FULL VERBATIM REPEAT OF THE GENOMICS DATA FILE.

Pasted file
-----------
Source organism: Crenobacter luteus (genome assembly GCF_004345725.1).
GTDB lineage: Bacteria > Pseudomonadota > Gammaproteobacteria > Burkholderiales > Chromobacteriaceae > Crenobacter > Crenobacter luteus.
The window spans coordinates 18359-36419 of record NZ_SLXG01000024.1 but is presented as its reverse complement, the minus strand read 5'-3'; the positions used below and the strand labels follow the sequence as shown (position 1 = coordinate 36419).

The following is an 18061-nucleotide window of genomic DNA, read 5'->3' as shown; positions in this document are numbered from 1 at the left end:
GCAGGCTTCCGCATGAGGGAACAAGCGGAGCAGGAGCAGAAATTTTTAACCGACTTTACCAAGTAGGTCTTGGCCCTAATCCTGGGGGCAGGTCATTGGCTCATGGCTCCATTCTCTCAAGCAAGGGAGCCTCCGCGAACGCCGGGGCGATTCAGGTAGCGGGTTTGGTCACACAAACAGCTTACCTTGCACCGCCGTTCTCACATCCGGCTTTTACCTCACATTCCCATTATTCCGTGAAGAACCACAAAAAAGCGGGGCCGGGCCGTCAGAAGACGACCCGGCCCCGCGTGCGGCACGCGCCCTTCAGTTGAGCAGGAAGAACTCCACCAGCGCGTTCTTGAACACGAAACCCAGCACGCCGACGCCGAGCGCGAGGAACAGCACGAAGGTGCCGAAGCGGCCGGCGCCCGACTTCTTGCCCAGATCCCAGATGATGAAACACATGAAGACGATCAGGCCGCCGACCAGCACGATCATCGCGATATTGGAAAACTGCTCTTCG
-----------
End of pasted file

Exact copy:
Source organism: Crenobacter luteus (genome assembly GCF_004345725.1).
GTDB lineage: Bacteria > Pseudomonadota > Gammaproteobacteria > Burkholderiales > Chromobacteriaceae > Crenobacter > Crenobacter luteus.
The window spans coordinates 18359-36419 of record NZ_SLXG01000024.1 but is presented as its reverse complement, the minus strand read 5'-3'; the positions used below and the strand labels follow the sequence as shown (position 1 = coordinate 36419).

The following is an 18061-nucleotide window of genomic DNA, read 5'->3' as shown; positions in this document are numbered from 1 at the left end:
GCAGGCTTCCGCATGAGGGAACAAGCGGAGCAGGAGCAGAAATTTTTAACCGACTTTACCAAGTAGGTCTTGGCCCTAATCCTGGGGGCAGGTCATTGGCTCATGGCTCCATTCTCTCAAGCAAGGGAGCCTCCGCGAACGCCGGGGCGATTCAGGTAGCGGGTTTGGTCACACAAACAGCTTACCTTGCACCGCCGTTCTCACATCCGGCTTTTACCTCACATTCCCATTATTCCGTGAAGAACCACAAAAAAGCGGGGCCGGGCCGTCAGAAGACGACCCGGCCCCGCGTGCGGCACGCGCCCTTCAGTTGAGCAGGAAGAACTCCACCAGCGCGTTCTTGAACACGAAACCCAGCACGCCGACGCCGAGCGCGAGGAACAGCACGAAGGTGCCGAAGCGGCCGGCGCCCGACTTCTTGCCCAGATCCCAGATGATGAAACACATGAAGACGATCAGGCCGCCGACCAGCACGATCATCGCGATATTGGAAAACTGCTCTTCG